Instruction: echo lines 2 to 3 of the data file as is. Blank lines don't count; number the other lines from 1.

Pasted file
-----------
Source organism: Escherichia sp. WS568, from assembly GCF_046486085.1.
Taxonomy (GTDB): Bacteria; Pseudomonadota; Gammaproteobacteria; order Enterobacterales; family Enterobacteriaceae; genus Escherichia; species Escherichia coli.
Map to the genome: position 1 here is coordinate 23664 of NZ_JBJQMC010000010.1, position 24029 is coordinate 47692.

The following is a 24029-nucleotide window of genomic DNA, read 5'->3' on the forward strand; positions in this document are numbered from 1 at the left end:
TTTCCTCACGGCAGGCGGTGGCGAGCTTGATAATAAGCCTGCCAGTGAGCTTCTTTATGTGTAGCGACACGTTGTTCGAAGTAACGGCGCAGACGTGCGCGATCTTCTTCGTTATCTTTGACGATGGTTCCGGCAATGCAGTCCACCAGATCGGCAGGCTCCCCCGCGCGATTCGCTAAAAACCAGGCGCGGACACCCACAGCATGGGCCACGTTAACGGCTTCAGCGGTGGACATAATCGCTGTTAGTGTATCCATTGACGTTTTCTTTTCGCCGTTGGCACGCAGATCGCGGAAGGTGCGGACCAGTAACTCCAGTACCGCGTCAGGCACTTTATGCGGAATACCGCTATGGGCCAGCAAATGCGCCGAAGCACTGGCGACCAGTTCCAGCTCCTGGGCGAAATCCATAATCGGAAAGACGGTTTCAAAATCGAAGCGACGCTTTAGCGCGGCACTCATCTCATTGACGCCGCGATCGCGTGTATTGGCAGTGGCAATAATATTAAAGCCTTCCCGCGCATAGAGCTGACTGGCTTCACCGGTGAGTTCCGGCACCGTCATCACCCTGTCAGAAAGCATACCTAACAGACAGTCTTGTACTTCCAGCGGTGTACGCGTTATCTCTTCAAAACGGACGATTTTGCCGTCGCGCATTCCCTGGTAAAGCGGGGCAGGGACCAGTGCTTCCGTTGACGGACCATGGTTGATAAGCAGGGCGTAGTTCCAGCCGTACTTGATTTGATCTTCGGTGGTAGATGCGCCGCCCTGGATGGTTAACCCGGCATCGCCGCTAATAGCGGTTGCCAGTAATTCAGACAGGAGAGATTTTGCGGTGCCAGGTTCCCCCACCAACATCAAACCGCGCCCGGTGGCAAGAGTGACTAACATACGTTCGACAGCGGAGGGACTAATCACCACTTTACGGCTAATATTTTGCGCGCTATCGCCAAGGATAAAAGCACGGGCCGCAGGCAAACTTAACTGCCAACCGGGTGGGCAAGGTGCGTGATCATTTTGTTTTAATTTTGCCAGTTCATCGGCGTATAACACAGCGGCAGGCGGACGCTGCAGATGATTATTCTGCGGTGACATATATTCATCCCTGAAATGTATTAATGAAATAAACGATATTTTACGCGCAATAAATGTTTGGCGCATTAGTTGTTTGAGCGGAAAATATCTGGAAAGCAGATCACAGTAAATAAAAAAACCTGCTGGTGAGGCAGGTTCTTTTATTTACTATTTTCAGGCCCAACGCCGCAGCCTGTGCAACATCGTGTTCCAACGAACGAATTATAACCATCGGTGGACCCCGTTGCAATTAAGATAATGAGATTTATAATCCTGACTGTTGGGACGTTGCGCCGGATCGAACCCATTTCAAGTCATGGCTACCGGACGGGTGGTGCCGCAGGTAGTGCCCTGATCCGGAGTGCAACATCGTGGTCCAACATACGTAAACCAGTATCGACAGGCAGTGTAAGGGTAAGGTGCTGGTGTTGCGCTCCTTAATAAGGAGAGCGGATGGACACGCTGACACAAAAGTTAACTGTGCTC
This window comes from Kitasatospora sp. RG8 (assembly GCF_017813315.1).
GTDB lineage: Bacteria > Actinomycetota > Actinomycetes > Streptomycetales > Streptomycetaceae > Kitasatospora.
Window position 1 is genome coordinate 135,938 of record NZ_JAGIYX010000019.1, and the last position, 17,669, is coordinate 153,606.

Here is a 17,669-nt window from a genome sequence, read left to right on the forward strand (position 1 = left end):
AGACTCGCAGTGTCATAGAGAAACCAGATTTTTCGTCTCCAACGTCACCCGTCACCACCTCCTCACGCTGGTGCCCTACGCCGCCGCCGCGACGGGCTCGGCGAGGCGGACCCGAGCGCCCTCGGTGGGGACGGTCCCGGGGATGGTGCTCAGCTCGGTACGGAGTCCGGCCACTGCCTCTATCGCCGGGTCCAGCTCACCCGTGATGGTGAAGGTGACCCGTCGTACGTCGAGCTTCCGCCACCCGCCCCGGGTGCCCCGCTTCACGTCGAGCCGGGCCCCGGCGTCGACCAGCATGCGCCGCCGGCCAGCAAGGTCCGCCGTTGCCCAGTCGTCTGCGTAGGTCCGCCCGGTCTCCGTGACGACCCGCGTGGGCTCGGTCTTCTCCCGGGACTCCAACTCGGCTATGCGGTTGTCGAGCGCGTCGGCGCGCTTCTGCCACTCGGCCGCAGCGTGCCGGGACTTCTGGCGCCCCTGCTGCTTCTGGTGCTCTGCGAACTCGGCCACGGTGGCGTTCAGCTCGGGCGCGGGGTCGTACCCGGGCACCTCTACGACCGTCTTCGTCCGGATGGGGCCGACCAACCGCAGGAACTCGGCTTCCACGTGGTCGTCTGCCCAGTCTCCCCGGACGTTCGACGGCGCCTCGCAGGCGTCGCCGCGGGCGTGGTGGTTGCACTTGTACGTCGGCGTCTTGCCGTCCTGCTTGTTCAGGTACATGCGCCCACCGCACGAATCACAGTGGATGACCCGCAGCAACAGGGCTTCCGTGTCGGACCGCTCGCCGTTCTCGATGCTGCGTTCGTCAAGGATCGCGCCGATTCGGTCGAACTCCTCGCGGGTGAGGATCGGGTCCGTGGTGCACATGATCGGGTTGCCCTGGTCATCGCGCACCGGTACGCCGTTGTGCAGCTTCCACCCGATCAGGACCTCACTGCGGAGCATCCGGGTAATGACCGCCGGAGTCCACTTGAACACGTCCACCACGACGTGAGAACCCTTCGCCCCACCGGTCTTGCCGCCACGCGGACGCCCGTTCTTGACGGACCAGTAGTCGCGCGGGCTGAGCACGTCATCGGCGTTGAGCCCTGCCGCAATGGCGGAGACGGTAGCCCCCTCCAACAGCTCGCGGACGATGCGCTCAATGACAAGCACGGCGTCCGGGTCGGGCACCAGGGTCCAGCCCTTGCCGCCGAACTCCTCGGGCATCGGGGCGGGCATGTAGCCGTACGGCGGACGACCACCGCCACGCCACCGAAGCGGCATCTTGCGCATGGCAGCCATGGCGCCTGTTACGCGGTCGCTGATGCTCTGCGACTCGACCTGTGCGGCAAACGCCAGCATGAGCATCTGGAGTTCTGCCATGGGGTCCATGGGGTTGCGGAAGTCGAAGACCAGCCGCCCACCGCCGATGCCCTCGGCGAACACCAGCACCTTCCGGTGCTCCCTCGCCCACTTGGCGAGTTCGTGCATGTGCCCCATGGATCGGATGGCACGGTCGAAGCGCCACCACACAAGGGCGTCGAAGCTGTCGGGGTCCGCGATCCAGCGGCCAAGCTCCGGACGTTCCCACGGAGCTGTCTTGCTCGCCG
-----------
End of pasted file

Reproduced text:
Taxonomy (GTDB): Bacteria; Pseudomonadota; Gammaproteobacteria; order Enterobacterales; family Enterobacteriaceae; genus Escherichia; species Escherichia coli.
Map to the genome: position 1 here is coordinate 23664 of NZ_JBJQMC010000010.1, position 24029 is coordinate 47692.